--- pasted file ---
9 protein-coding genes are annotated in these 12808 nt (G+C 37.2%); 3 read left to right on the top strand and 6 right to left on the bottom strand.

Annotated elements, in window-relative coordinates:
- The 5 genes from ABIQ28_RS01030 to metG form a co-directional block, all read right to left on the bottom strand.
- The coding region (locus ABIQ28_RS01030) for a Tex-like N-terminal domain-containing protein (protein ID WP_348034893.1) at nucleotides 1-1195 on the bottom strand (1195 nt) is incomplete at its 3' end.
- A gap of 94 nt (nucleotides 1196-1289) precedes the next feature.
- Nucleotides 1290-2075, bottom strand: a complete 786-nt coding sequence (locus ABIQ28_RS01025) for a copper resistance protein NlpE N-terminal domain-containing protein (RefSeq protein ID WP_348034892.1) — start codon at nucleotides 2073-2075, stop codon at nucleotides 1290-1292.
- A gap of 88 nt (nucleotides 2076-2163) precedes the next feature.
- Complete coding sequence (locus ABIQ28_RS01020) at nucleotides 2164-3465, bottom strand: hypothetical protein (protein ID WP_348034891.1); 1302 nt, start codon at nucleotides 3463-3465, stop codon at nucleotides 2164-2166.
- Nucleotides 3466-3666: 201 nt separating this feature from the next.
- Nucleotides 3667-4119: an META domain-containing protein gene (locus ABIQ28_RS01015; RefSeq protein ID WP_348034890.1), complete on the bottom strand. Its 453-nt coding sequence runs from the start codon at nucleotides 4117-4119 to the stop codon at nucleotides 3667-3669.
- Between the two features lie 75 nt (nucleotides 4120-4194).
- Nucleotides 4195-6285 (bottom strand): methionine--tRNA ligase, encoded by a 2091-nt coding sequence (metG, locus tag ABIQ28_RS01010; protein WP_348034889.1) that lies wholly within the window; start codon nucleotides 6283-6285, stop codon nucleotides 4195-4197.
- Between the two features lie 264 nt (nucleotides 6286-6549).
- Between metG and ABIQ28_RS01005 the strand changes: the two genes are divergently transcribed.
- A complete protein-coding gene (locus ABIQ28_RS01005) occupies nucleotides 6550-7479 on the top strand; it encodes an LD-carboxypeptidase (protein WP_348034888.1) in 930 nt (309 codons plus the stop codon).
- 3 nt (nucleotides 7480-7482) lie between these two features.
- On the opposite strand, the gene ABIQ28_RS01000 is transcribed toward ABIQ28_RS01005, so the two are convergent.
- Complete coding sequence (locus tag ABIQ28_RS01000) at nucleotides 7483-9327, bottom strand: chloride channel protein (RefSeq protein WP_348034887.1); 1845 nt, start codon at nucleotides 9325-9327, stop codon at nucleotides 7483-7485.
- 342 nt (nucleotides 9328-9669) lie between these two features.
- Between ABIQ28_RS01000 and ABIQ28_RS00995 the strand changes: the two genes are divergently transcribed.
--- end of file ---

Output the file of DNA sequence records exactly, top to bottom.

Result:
9 protein-coding genes are annotated in these 12808 nt (G+C 37.2%); 3 read left to right on the top strand and 6 right to left on the bottom strand.

Annotated elements, in window-relative coordinates:
- The 5 genes from ABIQ28_RS01030 to metG form a co-directional block, all read right to left on the bottom strand.
- The coding region (locus ABIQ28_RS01030) for a Tex-like N-terminal domain-containing protein (protein ID WP_348034893.1) at nucleotides 1-1195 on the bottom strand (1195 nt) is incomplete at its 3' end.
- A gap of 94 nt (nucleotides 1196-1289) precedes the next feature.
- Nucleotides 1290-2075, bottom strand: a complete 786-nt coding sequence (locus ABIQ28_RS01025) for a copper resistance protein NlpE N-terminal domain-containing protein (RefSeq protein ID WP_348034892.1) — start codon at nucleotides 2073-2075, stop codon at nucleotides 1290-1292.
- A gap of 88 nt (nucleotides 2076-2163) precedes the next feature.
- Complete coding sequence (locus ABIQ28_RS01020) at nucleotides 2164-3465, bottom strand: hypothetical protein (protein ID WP_348034891.1); 1302 nt, start codon at nucleotides 3463-3465, stop codon at nucleotides 2164-2166.
- Nucleotides 3466-3666: 201 nt separating this feature from the next.
- Nucleotides 3667-4119: an META domain-containing protein gene (locus ABIQ28_RS01015; RefSeq protein ID WP_348034890.1), complete on the bottom strand. Its 453-nt coding sequence runs from the start codon at nucleotides 4117-4119 to the stop codon at nucleotides 3667-3669.
- Between the two features lie 75 nt (nucleotides 4120-4194).
- Nucleotides 4195-6285 (bottom strand): methionine--tRNA ligase, encoded by a 2091-nt coding sequence (metG, locus tag ABIQ28_RS01010; protein WP_348034889.1) that lies wholly within the window; start codon nucleotides 6283-6285, stop codon nucleotides 4195-4197.
- Between the two features lie 264 nt (nucleotides 6286-6549).
- Between metG and ABIQ28_RS01005 the strand changes: the two genes are divergently transcribed.
- A complete protein-coding gene (locus ABIQ28_RS01005) occupies nucleotides 6550-7479 on the top strand; it encodes an LD-carboxypeptidase (protein WP_348034888.1) in 930 nt (309 codons plus the stop codon).
- 3 nt (nucleotides 7480-7482) lie between these two features.
- On the opposite strand, the gene ABIQ28_RS01000 is transcribed toward ABIQ28_RS01005, so the two are convergent.
- Complete coding sequence (locus tag ABIQ28_RS01000) at nucleotides 7483-9327, bottom strand: chloride channel protein (RefSeq protein WP_348034887.1); 1845 nt, start codon at nucleotides 9325-9327, stop codon at nucleotides 7483-7485.
- 342 nt (nucleotides 9328-9669) lie between these two features.
- Between ABIQ28_RS01000 and ABIQ28_RS00995 the strand changes: the two genes are divergently transcribed.